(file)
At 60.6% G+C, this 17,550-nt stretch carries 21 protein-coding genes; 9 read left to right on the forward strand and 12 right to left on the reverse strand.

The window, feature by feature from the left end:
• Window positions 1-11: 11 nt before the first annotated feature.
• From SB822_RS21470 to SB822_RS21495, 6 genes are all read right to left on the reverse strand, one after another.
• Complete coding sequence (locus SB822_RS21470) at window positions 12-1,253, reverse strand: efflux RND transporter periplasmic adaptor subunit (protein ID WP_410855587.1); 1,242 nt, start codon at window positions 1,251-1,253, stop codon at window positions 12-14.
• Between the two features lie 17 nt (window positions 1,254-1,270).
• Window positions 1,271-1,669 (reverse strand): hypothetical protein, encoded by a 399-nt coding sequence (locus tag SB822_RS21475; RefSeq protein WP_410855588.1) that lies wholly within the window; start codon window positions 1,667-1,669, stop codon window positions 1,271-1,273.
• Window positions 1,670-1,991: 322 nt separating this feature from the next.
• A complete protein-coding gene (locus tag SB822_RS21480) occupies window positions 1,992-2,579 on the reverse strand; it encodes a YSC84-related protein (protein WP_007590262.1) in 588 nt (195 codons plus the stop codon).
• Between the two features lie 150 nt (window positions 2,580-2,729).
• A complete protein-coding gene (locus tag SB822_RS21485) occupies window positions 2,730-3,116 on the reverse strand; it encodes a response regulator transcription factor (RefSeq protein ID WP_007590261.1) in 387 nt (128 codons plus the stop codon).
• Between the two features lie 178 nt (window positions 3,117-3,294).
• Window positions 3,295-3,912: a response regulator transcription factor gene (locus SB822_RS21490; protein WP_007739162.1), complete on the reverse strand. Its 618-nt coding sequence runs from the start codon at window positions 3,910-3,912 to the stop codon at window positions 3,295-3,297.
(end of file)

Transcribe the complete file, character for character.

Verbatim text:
At 60.6% G+C, this 17,550-nt stretch carries 21 protein-coding genes; 9 read left to right on the forward strand and 12 right to left on the reverse strand.

The window, feature by feature from the left end:
• Window positions 1-11: 11 nt before the first annotated feature.
• From SB822_RS21470 to SB822_RS21495, 6 genes are all read right to left on the reverse strand, one after another.
• Complete coding sequence (locus SB822_RS21470) at window positions 12-1,253, reverse strand: efflux RND transporter periplasmic adaptor subunit (protein ID WP_410855587.1); 1,242 nt, start codon at window positions 1,251-1,253, stop codon at window positions 12-14.
• Between the two features lie 17 nt (window positions 1,254-1,270).
• Window positions 1,271-1,669 (reverse strand): hypothetical protein, encoded by a 399-nt coding sequence (locus tag SB822_RS21475; RefSeq protein WP_410855588.1) that lies wholly within the window; start codon window positions 1,667-1,669, stop codon window positions 1,271-1,273.
• Window positions 1,670-1,991: 322 nt separating this feature from the next.
• A complete protein-coding gene (locus tag SB822_RS21480) occupies window positions 1,992-2,579 on the reverse strand; it encodes a YSC84-related protein (protein WP_007590262.1) in 588 nt (195 codons plus the stop codon).
• Between the two features lie 150 nt (window positions 2,580-2,729).
• A complete protein-coding gene (locus tag SB822_RS21485) occupies window positions 2,730-3,116 on the reverse strand; it encodes a response regulator transcription factor (RefSeq protein ID WP_007590261.1) in 387 nt (128 codons plus the stop codon).
• Between the two features lie 178 nt (window positions 3,117-3,294).
• Window positions 3,295-3,912: a response regulator transcription factor gene (locus SB822_RS21490; protein WP_007739162.1), complete on the reverse strand. Its 618-nt coding sequence runs from the start codon at window positions 3,910-3,912 to the stop codon at window positions 3,295-3,297.